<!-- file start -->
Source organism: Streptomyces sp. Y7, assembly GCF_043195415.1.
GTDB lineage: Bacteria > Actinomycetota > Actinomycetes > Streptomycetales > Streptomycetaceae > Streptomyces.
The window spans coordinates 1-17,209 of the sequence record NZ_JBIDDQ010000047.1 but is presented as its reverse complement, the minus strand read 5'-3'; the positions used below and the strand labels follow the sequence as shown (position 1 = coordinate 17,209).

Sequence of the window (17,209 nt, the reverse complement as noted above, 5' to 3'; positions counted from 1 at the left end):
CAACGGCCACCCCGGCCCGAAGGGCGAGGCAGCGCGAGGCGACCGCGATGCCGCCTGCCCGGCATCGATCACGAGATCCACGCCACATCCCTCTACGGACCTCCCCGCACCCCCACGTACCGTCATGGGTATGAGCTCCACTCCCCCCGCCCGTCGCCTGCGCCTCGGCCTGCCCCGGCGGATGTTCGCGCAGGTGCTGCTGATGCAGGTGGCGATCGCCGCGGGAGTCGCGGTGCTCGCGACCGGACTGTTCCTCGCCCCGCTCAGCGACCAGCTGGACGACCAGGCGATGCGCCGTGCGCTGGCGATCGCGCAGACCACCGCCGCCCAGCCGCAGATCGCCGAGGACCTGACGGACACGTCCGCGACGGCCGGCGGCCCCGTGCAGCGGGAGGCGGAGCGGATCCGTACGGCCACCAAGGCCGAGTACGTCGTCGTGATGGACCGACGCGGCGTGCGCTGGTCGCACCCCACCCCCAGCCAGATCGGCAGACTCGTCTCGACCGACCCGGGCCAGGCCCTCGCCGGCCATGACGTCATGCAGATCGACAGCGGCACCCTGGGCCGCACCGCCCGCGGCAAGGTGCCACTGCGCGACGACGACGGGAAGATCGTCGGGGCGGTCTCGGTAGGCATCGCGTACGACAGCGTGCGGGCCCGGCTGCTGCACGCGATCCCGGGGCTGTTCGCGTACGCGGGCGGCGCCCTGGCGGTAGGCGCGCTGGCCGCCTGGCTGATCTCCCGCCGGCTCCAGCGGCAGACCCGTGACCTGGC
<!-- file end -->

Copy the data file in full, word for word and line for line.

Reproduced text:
Source organism: Streptomyces sp. Y7, assembly GCF_043195415.1.
GTDB lineage: Bacteria > Actinomycetota > Actinomycetes > Streptomycetales > Streptomycetaceae > Streptomyces.
The window spans coordinates 1-17,209 of the sequence record NZ_JBIDDQ010000047.1 but is presented as its reverse complement, the minus strand read 5'-3'; the positions used below and the strand labels follow the sequence as shown (position 1 = coordinate 17,209).

Sequence of the window (17,209 nt, the reverse complement as noted above, 5' to 3'; positions counted from 1 at the left end):
CAACGGCCACCCCGGCCCGAAGGGCGAGGCAGCGCGAGGCGACCGCGATGCCGCCTGCCCGGCATCGATCACGAGATCCACGCCACATCCCTCTACGGACCTCCCCGCACCCCCACGTACCGTCATGGGTATGAGCTCCACTCCCCCCGCCCGTCGCCTGCGCCTCGGCCTGCCCCGGCGGATGTTCGCGCAGGTGCTGCTGATGCAGGTGGCGATCGCCGCGGGAGTCGCGGTGCTCGCGACCGGACTGTTCCTCGCCCCGCTCAGCGACCAGCTGGACGACCAGGCGATGCGCCGTGCGCTGGCGATCGCGCAGACCACCGCCGCCCAGCCGCAGATCGCCGAGGACCTGACGGACACGTCCGCGACGGCCGGCGGCCCCGTGCAGCGGGAGGCGGAGCGGATCCGTACGGCCACCAAGGCCGAGTACGTCGTCGTGATGGACCGACGCGGCGTGCGCTGGTCGCACCCCACCCCCAGCCAGATCGGCAGACTCGTCTCGACCGACCCGGGCCAGGCCCTCGCCGGCCATGACGTCATGCAGATCGACAGCGGCACCCTGGGCCGCACCGCCCGCGGCAAGGTGCCACTGCGCGACGACGACGGGAAGATCGTCGGGGCGGTCTCGGTAGGCATCGCGTACGACAGCGTGCGGGCCCGGCTGCTGCACGCGATCCCGGGGCTGTTCGCGTACGCGGGCGGCGCCCTGGCGGTAGGCGCGCTGGCCGCCTGGCTGATCTCCCGCCGGCTCCAGCGGCAGACCCGTGACCTGGC